Rebuilt concourse with widened platforms and tripled escalators. Image by Jeff Stikeman for Rebuild Penn Station.
When the original Penn Station was demolished in 1963, it was considered an act of civic vandalism. The stunning station was replaced by today’s dark, dingy, and dangerous alternative, which takes in passengers of the LIRR, Amtrak, New York City subway, and the New Jersey Transit. While renderings and ideas have been tossed around for what to replace the current structure with, this New Jersey Transit ad campaign seeks to reimagine if the original Penn Station were rebuilt in a project spearheaded by the Rebuild Penn Station, a project of the National Civic Art Society.
Vishaan Chakrabarti’s grand vision a new Penn Station would launch the space into the future, but perhaps there’s something to be said about the possibility of rebuilding the original station once larger and grander than Grand Central Terminal— going back to a design we’re familiar with and know can exist there. What would it look like? Is a historic design possible? Either way, the New Jersey Transit’s renderings leave us amazed as they pose to commuters and travelers the ultimate question “Wouldn’t you rather arrive here?”
Rebuilt, improved main hall. Image by Jeff Stikeman for Rebuild Penn Station.
Honestly, we would rather be arriving here, too. In our efforts to bring to our readers all the details of the lost station, you can even go see the remnants yourself and ponder what could have been if was never demolished or if it can be rebuilt to its former gory in our Tour of the Remnants of Penn Station.
The ad campaign which launched today urges commuters to support the rebuilding plan. Sam Turvey, Chairperson of the Rebuild Penn Station Steering Committee, said in a press release, “Today Penn Station is an ugly, cramped, and ineffective transit facility that is an embarrassment to the city and indeed all Americans. We propose rebuilding the station to bring back an architectural masterpiece, while simultaneously improving and updating the station’s functionality.”
Rebuilt Seventh Avenue portico. Image by Jeff Stikeman for Rebuild Penn Station.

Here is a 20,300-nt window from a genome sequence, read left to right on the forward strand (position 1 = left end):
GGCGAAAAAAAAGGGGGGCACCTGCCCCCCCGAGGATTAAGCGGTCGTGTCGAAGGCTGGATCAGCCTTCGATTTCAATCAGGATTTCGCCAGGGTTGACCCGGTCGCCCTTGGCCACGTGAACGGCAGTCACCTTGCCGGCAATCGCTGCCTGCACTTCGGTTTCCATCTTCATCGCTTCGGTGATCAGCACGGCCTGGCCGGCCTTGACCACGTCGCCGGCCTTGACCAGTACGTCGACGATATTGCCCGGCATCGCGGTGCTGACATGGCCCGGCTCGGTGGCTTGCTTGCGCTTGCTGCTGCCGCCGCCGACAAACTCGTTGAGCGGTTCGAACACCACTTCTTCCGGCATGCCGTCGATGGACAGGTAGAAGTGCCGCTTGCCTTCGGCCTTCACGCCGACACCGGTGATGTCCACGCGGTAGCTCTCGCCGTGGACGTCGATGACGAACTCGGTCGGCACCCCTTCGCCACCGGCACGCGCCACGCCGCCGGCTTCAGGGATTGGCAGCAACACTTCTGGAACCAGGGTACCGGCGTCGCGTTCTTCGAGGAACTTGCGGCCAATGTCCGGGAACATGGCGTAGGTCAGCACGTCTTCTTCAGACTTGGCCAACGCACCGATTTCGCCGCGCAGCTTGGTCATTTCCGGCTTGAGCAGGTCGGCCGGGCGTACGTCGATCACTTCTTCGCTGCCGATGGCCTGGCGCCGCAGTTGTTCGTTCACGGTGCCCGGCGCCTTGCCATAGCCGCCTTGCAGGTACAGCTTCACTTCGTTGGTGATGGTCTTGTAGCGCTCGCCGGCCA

A project of this undertaking would cost an estimated $3 billion to $3.5 billion. That is a lot of money, but consider this: more people pass through Penn Station daily than LaGuardia, JFK, and Newark Airports combined, and $4 billion alone is going towards razing and rebuilding LaGuardia. The problem of Penn Station shouldn’t be ignored anymore nor dealt with as slowly it already is.
Rebuild Penn Station believes there project will not only handle today’s transportation needs, but that the reconstruction of the historic design will also “right a historic wrong, connect us to the best of our past, and provide millions of visitors and travelers with magnificent architectural experience for generations to come.”
The plans for a new train hall in the Farley Post Office building broke ground this past August, but this project would only take care of a small number of issues, serving mainly Amtrak users, and a single LIRR concourse. The bulk of LIRR traffic and the entire New Jersey Transit traffic would continue to come into the battered Penn Station below Madison Square Garden.
New covered arcades and pedestrian ramps on 31st and 33rd Streets. Image by Jeff Stikeman for Rebuild Penn Station.
The sports arena is suffocating Penn Station, the busiest rail station in the country. Madison Square Garden has moved three times in its history already so there’s no reason it shouldn’t be able to move. Recently, in a talk with Jill Jonnes at the Museum of the City of New York, Vishaan Chakrabarti explained that not only has the station suffered, but the surrounding area has as well. It is unattractive and unpopular, serving only as a commuting point for LIRR and Amtrak passengers to get to Grand Central Terminal, an area where Metro-North passengers are easily able to take a train in and walk to work because of the popularity of the area for business.
$4 billion was spent building the World Trade Center Transportation Hub, to rehabilitate the Financial District after the attacks on 9/11. The station serves the area well, driving in money from visiting tourists and providing a light-filled atmosphere for subway and PATH train commuters.
New Yorkers are frustrated with the decaying tracks (and the “Summer of Hell” it wrought upon us) and the oppressive atmosphere of Penn Station. Rebuild Penn Station looks to provide a solution. How possible a project like this is is always a question. But one thing’s for sure, be it Chakrabarti’s plan to build the Oculus of Chelsea, or bring back to life the original station– something has to be done, and soon. After all, wouldn’t you rather arrive here than a dilapidated station?